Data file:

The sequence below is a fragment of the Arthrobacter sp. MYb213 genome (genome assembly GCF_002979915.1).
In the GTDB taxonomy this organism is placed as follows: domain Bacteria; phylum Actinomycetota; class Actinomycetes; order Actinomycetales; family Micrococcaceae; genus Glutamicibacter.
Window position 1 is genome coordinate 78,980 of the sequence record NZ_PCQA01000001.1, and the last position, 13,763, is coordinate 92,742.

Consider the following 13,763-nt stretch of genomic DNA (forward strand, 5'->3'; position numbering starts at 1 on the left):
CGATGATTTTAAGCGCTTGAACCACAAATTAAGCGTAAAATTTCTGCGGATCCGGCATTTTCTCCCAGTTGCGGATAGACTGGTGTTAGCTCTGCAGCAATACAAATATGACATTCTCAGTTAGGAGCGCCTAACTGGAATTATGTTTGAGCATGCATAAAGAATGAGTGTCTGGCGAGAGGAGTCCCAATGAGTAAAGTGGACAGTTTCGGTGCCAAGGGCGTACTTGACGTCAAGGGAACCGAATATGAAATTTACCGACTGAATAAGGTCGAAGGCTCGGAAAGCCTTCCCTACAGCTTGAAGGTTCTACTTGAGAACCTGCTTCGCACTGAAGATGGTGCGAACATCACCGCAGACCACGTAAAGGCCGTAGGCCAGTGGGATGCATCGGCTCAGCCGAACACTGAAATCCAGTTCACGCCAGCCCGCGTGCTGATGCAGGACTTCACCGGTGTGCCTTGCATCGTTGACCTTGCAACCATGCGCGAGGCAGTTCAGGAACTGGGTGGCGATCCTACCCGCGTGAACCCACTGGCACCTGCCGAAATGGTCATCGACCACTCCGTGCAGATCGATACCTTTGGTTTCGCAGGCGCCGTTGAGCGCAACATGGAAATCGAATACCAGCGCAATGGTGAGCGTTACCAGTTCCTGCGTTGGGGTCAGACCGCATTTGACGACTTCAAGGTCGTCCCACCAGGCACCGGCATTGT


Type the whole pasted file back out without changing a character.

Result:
The sequence below is a fragment of the Arthrobacter sp. MYb213 genome (genome assembly GCF_002979915.1).
In the GTDB taxonomy this organism is placed as follows: domain Bacteria; phylum Actinomycetota; class Actinomycetes; order Actinomycetales; family Micrococcaceae; genus Glutamicibacter.
Window position 1 is genome coordinate 78,980 of the sequence record NZ_PCQA01000001.1, and the last position, 13,763, is coordinate 92,742.

Consider the following 13,763-nt stretch of genomic DNA (forward strand, 5'->3'; position numbering starts at 1 on the left):
CGATGATTTTAAGCGCTTGAACCACAAATTAAGCGTAAAATTTCTGCGGATCCGGCATTTTCTCCCAGTTGCGGATAGACTGGTGTTAGCTCTGCAGCAATACAAATATGACATTCTCAGTTAGGAGCGCCTAACTGGAATTATGTTTGAGCATGCATAAAGAATGAGTGTCTGGCGAGAGGAGTCCCAATGAGTAAAGTGGACAGTTTCGGTGCCAAGGGCGTACTTGACGTCAAGGGAACCGAATATGAAATTTACCGACTGAATAAGGTCGAAGGCTCGGAAAGCCTTCCCTACAGCTTGAAGGTTCTACTTGAGAACCTGCTTCGCACTGAAGATGGTGCGAACATCACCGCAGACCACGTAAAGGCCGTAGGCCAGTGGGATGCATCGGCTCAGCCGAACACTGAAATCCAGTTCACGCCAGCCCGCGTGCTGATGCAGGACTTCACCGGTGTGCCTTGCATCGTTGACCTTGCAACCATGCGCGAGGCAGTTCAGGAACTGGGTGGCGATCCTACCCGCGTGAACCCACTGGCACCTGCCGAAATGGTCATCGACCACTCCGTGCAGATCGATACCTTTGGTTTCGCAGGCGCCGTTGAGCGCAACATGGAAATCGAATACCAGCGCAATGGTGAGCGTTACCAGTTCCTGCGTTGGGGTCAGACCGCATTTGACGACTTCAAGGTCGTCCCACCAGGCACCGGCATTGT